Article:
"Wash your hands," Hall said, stressing that this is the best way to prevent transmission of any communicable diseases.
While health care workers should wear masks, gloves and gowns, suspected patients should be masked immediately because it is now thought that the disease probably spreads by droplets sneezed or coughed onto surfaces or into the air. "You're trying to keep the droplets in the patient," Hall said.
Matthew said the Health Department and cruise line officials are discussing procedures to follow if passengers or crew are suspected of having SARS, so as to avoid its transmission to the territory from such sources.
Hall also unveiled a proposed protocol for keeping SARS contained if it does develop:
The receptionists at the Health Department clinics would be the first line of defense. They are to make sure patients read a sign asking if they have been in China, Hong Kong, Vietnam or the Philippines within the last 10 days. If anyone has, and also has a fever plus shortness of breath or trouble breathing, the receptionist is immediately place a mask on the individual and call the head nurse. If medical personnel suspect SARS, the person is to be taken at once from the clinic to the district's hospital emergency room.
Under the proposed protocol, the Health Department also may quarantine the patient's family to help ensure that the members don't contract the disease.

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May 9, 2003 - Chinese illegal aliens who make their way ashore onto St. John are unlikely to have Severe Acute Respiratory Syndrome, or SARS, according to Dr. Gayann Hall, a public health physician with the Health Department.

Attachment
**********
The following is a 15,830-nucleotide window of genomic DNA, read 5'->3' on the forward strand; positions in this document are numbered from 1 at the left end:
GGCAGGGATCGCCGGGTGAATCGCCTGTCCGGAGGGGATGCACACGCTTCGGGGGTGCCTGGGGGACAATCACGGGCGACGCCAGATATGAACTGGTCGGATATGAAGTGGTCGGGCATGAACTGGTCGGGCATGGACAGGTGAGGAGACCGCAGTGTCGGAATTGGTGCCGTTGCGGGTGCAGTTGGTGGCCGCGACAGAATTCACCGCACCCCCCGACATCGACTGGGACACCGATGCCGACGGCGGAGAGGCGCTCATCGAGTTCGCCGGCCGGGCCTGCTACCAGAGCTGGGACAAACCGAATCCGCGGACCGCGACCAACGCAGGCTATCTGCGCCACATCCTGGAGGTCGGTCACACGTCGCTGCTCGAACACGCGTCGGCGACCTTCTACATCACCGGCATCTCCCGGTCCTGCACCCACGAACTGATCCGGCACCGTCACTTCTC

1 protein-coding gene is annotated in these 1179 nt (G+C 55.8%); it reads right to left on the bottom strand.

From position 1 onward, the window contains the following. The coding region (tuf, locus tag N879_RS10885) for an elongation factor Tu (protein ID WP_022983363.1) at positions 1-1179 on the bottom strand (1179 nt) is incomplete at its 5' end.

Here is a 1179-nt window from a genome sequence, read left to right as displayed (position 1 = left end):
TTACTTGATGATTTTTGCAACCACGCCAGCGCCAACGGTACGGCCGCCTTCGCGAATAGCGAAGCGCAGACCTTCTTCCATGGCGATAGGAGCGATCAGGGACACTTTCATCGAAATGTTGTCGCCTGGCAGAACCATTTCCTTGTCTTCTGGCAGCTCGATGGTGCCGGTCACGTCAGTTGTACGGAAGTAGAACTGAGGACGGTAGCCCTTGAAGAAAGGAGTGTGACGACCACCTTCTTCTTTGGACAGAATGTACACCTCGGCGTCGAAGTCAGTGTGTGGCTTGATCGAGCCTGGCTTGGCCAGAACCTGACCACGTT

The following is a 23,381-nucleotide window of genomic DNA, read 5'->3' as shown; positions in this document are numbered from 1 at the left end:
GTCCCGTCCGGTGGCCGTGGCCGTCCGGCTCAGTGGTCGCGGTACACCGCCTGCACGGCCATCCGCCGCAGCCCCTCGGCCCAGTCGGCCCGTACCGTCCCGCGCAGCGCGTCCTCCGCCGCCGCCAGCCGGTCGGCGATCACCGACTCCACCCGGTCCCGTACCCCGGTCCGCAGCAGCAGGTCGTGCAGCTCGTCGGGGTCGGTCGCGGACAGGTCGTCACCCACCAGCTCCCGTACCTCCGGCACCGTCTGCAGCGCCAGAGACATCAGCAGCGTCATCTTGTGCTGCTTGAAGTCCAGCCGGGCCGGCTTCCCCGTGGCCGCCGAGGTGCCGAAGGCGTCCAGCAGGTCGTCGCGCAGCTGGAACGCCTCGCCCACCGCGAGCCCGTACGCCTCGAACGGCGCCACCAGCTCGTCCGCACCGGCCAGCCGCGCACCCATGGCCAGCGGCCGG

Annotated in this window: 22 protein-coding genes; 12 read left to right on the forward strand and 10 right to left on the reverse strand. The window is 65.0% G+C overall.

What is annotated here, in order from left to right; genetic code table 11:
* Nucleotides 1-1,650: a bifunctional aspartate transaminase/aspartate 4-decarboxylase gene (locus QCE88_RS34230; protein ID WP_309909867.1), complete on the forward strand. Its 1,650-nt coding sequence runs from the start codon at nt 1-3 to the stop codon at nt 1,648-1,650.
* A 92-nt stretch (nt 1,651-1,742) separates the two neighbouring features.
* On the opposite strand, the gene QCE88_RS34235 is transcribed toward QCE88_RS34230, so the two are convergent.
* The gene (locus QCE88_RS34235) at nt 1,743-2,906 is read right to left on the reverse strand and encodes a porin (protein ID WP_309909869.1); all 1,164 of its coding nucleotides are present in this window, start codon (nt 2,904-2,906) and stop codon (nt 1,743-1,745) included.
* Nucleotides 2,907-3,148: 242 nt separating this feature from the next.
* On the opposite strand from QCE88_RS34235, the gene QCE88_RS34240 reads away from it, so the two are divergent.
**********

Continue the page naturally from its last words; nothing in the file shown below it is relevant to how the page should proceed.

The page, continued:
Since it takes about six weeks for the Chinese to make their way via ship from China to St. John, they have long exceeded the incubation period for the disease, Hall said.
Additionally, she said, the Chinese who have been picked up by immigration officials on St. John have been from China's Fujian province, which has reported no SARS cases.
Hall and other Health Department officials were at the Westin St. John Resort on Friday to conduct a SARS preparedness workshop for the island's "first responders."
No cases of SARS have been recorded in the Virgin Islands. Hall said that if the disease does arrive in the territory, it most likely will come by way of someone who has been in China or another country with a large number of SARS cases within the previous 10 days. As the disease may be in the incubation stage, the traveler may show no symptoms until after arrival in the territory, she said.
Health officials now think that SARS incubates for two to seven days, with 10 days the outside limit.
Hall said that infected people are probably in the contagious stage when they begin to cough and sneeze. "How long are they contagious? We don't know. We're in the middle of the story," she said.